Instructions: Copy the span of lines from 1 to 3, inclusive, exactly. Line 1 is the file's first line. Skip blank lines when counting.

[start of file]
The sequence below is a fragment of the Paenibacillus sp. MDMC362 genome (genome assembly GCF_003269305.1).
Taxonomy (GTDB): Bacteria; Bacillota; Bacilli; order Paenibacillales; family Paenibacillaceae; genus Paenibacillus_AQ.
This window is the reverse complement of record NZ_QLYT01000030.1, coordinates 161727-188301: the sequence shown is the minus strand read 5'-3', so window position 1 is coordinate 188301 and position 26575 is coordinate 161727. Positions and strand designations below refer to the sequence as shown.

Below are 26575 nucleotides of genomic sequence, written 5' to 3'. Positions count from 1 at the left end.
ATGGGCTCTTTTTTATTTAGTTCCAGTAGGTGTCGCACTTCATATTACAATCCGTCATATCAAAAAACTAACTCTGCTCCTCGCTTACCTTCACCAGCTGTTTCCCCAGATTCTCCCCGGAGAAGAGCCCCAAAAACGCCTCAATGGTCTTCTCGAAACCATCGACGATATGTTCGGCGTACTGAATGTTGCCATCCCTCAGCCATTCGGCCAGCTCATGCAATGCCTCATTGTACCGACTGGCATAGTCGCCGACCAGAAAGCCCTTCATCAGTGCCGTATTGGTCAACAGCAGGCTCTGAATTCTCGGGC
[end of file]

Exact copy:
The sequence below is a fragment of the Paenibacillus sp. MDMC362 genome (genome assembly GCF_003269305.1).
Taxonomy (GTDB): Bacteria; Bacillota; Bacilli; order Paenibacillales; family Paenibacillaceae; genus Paenibacillus_AQ.
This window is the reverse complement of record NZ_QLYT01000030.1, coordinates 161727-188301: the sequence shown is the minus strand read 5'-3', so window position 1 is coordinate 188301 and position 26575 is coordinate 161727. Positions and strand designations below refer to the sequence as shown.